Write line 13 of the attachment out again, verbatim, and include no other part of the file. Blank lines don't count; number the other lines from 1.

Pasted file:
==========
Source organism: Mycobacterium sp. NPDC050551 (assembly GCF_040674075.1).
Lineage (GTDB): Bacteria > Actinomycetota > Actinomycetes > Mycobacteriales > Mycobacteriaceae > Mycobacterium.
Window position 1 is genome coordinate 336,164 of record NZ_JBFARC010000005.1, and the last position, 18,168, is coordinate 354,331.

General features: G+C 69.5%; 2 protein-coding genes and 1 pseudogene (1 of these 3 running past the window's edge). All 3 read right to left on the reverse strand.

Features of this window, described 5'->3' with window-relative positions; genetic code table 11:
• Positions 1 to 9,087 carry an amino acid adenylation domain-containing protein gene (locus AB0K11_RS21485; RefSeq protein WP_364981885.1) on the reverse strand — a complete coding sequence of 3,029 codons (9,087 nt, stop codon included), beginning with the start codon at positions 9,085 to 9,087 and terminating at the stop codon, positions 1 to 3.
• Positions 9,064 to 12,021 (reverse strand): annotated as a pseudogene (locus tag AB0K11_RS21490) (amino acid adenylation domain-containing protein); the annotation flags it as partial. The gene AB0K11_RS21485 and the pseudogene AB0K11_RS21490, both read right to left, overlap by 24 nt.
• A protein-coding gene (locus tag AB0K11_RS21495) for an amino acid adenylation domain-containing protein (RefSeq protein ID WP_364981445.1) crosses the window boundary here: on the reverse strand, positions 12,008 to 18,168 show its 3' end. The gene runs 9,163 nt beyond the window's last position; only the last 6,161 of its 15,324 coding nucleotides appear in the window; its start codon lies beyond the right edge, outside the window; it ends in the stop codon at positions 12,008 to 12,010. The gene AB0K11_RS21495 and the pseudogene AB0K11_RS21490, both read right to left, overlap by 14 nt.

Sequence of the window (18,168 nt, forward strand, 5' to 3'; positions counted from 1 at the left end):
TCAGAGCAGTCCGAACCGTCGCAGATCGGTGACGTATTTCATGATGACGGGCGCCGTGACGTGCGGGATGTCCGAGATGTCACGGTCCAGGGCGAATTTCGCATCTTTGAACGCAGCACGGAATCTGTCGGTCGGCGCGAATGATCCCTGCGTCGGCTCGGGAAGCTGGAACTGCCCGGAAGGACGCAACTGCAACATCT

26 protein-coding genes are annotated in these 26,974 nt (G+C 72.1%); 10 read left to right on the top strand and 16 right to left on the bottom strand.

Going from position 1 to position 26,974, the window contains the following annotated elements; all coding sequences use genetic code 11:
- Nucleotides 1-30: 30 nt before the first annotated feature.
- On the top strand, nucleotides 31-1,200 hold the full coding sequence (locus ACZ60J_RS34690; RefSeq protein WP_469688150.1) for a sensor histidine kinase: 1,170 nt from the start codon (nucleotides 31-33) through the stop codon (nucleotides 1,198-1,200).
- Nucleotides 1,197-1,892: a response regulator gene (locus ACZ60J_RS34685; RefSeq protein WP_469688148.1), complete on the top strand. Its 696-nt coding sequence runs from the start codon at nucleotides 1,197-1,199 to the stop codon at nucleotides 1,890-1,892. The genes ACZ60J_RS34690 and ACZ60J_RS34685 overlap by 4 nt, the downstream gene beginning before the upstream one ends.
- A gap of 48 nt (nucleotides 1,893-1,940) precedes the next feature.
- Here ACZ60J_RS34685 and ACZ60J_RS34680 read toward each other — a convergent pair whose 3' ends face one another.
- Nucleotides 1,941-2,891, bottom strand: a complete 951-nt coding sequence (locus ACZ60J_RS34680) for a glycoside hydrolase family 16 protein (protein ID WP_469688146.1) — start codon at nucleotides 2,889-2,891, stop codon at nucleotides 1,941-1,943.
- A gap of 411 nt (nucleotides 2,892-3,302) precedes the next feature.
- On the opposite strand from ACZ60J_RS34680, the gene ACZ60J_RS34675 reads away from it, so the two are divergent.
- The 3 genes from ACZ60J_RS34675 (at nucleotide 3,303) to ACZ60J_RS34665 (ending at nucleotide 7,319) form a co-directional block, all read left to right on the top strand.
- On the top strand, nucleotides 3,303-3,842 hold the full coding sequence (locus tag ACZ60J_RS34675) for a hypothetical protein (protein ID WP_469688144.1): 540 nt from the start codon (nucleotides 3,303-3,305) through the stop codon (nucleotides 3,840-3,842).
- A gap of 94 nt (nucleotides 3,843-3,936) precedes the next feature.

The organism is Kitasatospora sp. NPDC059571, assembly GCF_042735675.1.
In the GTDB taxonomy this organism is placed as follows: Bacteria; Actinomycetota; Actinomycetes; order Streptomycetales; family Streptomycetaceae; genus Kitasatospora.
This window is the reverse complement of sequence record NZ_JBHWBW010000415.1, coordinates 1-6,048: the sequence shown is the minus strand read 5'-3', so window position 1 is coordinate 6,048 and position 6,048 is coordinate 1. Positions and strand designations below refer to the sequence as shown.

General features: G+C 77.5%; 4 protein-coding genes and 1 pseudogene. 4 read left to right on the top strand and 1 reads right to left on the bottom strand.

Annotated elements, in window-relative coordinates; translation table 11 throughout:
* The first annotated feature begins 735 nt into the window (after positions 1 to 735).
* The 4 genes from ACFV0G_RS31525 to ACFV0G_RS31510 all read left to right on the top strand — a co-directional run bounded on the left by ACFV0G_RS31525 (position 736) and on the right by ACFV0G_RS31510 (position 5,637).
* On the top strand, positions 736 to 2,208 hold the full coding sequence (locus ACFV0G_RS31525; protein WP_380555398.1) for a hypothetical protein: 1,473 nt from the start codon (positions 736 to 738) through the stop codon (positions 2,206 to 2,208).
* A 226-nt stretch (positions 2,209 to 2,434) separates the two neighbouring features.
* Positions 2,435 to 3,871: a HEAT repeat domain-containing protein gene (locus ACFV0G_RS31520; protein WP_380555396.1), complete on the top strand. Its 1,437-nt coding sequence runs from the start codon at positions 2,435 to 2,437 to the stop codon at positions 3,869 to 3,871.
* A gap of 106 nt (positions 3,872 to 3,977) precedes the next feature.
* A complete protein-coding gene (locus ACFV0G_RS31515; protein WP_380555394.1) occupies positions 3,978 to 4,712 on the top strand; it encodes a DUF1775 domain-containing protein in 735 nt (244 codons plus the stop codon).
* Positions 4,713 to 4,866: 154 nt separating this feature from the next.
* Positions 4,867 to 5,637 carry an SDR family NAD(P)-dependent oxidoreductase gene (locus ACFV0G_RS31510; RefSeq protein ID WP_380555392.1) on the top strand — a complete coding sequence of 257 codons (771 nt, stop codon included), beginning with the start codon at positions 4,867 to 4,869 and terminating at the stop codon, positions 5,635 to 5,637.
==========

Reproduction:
- Nucleotides 1-30: 30 nt before the first annotated feature.